The Internet of Things (IoT) is the new reality that is going to penetrate our lives. According to Gartner, the number of interconnected devices will increase to 6.4 billion in 2016, up by 30% from 2015, thus generating enormous volumes of data every day. In fact, nearly 2.5 quintillion bytes of data is produced every day. Enterprises need to be equipped to handle such huge volumes of data. To process such data volumes, enterprises need to be able to store and process the data every day, without allowing unforeseen events such as system crashes interrupt the flow. Hadoop is capable of storing and processing huge volumes of data efficiently, without failure. There are a number of use cases to demonstrate that Hadoop is the best-equipped tool to handle the data generated from interconnected devices. Surveys across industries show that enterprises are already relying on Hadoop to obtain better analytics, improve analytical capabilities and augment data warehouses.
What is Hadoop?
Hadoop is a free Java-based programming framework that supports the storage and processing of large datasets in a distributed computing environment (DCE). The emergence of big data has put serious challenges before the traditional computing systems. Big data has become one of the most valued assets enterprises have. To gain valuable business insights and make good decisions, companies have to regularly manage growing volumes of structured, semi-structured and unstructured data. Traditional computing systems are not designed to handle such large datasets. This is where Hadoop comes in.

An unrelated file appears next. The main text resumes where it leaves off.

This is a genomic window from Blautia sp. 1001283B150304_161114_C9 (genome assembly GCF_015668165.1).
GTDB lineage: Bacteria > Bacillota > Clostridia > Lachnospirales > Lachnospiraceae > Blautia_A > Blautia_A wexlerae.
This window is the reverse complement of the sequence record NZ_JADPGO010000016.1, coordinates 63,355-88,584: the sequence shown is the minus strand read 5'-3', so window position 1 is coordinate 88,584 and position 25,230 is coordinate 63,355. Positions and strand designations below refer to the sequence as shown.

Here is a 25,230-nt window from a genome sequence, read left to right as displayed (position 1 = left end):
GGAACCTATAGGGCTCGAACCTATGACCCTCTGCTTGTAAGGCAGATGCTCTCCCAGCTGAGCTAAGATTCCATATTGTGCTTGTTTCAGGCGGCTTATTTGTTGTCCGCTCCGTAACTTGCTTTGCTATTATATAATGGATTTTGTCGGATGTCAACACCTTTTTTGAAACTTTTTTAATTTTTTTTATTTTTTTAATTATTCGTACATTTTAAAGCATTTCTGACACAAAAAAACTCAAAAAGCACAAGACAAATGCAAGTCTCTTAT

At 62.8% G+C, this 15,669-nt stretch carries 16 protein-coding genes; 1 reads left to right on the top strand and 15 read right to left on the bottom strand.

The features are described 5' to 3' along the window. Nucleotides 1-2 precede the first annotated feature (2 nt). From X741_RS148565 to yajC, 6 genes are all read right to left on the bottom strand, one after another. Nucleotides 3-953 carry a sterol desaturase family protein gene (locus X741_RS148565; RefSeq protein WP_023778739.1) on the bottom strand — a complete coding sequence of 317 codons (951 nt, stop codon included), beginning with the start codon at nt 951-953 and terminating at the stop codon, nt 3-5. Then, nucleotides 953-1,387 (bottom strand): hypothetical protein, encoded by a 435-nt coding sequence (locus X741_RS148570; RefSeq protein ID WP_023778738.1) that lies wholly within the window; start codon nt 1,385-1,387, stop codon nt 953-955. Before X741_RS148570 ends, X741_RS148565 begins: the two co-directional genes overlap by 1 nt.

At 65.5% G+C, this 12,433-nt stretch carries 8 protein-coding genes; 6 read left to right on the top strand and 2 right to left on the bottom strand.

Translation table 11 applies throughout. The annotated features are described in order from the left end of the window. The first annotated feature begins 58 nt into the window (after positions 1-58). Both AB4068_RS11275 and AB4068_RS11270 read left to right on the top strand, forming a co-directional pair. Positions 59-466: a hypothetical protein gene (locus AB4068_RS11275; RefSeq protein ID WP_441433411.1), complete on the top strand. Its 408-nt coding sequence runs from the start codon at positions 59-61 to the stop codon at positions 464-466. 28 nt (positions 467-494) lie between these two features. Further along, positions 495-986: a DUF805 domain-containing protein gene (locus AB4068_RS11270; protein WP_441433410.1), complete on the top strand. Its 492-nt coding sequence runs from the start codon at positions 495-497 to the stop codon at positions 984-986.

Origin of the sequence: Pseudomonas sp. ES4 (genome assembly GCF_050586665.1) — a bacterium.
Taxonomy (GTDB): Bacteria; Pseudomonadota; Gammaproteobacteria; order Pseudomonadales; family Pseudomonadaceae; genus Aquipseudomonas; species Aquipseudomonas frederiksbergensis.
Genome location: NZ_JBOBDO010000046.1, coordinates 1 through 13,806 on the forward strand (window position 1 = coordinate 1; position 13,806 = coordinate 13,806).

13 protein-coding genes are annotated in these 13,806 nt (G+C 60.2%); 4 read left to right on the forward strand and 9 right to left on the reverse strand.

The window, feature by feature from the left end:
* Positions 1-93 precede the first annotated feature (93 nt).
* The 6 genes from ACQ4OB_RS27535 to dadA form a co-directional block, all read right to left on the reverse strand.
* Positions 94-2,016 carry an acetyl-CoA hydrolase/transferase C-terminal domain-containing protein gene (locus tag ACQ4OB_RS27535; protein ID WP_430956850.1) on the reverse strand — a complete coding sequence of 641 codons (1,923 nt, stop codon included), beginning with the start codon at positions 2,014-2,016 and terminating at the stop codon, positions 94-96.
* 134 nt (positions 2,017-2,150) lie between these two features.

Let us think of Hadoop as a programming framework that can accommodate a large number of servers and other related resources with each server offering local storage and computation capabilities. All servers and resources are interconnected in a network. The Hadoop framework allows you to scale up the number of servers and related resources based on requirements. Now, assume that you need to process at least 1000 terabytes of data every day and offer analytics to a group of marketing personnel who view the analytics on multiple client computers. How does Hadoop handle such an enormous task day in day out with such efficiency?
Hadoop divides the entire task across the servers and resources which are also known as clusters. The servers and other resources in a cluster are also known as nodes. Each cluster now processes the data and returns the results to a master computer. Note that each cluster is capable of developing and running a software application in it. The master computer collects the end results from the clusters, converts them into readable format and offers as analytics to business users.
The Hadoop architecture comprises four modules each of which plays a specific role in the processing of big data. The names of the modules are MapReduce, HDFS, YARN and Common Utilities.
Impact and applications of Hadoop in the Industry
The image below shows that MapReduce and the Hadoop Distributed File System (HDFS) are the most commonly used Business Intelligence and Data Warehousing tools.